Radio News: Second persistently active fast radio burst discovered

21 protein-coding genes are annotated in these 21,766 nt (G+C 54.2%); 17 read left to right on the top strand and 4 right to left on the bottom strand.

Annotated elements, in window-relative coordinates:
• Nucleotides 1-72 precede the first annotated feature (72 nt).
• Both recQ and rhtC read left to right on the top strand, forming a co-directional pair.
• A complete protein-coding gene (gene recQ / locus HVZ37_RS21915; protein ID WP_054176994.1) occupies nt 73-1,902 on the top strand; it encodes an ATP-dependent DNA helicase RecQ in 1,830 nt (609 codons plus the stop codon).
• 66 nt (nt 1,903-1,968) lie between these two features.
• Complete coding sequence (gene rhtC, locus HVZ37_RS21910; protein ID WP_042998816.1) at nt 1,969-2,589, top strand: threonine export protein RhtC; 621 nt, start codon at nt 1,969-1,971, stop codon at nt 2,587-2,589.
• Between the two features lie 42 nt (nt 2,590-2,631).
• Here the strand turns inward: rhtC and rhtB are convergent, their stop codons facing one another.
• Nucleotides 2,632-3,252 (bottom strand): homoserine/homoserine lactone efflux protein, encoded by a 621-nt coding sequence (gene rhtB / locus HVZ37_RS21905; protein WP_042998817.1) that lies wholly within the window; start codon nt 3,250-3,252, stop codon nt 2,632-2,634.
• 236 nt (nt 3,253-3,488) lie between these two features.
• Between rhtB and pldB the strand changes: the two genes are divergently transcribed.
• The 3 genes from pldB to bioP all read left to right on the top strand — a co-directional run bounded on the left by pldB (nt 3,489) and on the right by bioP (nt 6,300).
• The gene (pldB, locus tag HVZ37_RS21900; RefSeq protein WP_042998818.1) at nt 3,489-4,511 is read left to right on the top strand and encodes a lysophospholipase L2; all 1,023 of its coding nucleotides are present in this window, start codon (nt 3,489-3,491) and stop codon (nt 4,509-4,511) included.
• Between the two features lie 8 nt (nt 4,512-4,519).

Andrew Jones reports for Space.com that astronomers have discovered a second persistently active fast radio burst. There have been about 500 fast radio bursts -- intense, brief flashes of radio-frequency emissions, lasting for milliseconds -- found since the phenomenon was discovered in 2007. But only two are associated with a persistent radio source, and this one is within the fringes of a dwarf galaxy nearly three billion light-years from Earth. What causes these highly energetic transmissions is a mystery. Astronomers guess that the average FRB releases as much energy in a millisecond as the Sun puts out in three days. Most use radio frequencies around 1400 MHz; while a few have been detected at lower frequencies in the range of 400–800 MHz. "The big surprise for me was realizing that the new FRB seems to be such a perfect 'twin' to an earlier discovery," Casey Law, an astronomer at Caltech. "Perhaps some would have preferred to say that the first such association [between an FRB and radio source] was a coincidence, because it was hard to explain. Now the second example shows that this is a real and critical part of the life of an FRB." Di Li, of the National Astronomical Observatories of China (NAOC) and lead of the Commensal Radio Astronomy FAST Survey which detected the latest fast radio burst, told Space.com via email. "I personally favor an evolutionary picture in that all sources repeat, but the activity level drops precipitously as the source ages. Since FRB 20190520B is only the second of around 500 known FRBs to have a so-called PRS counterpart and both are extremely active, they could, in this hypothetical evolutionary picture, represent FRBs' youth, which lasts not very long." Read more about this story at Space.com.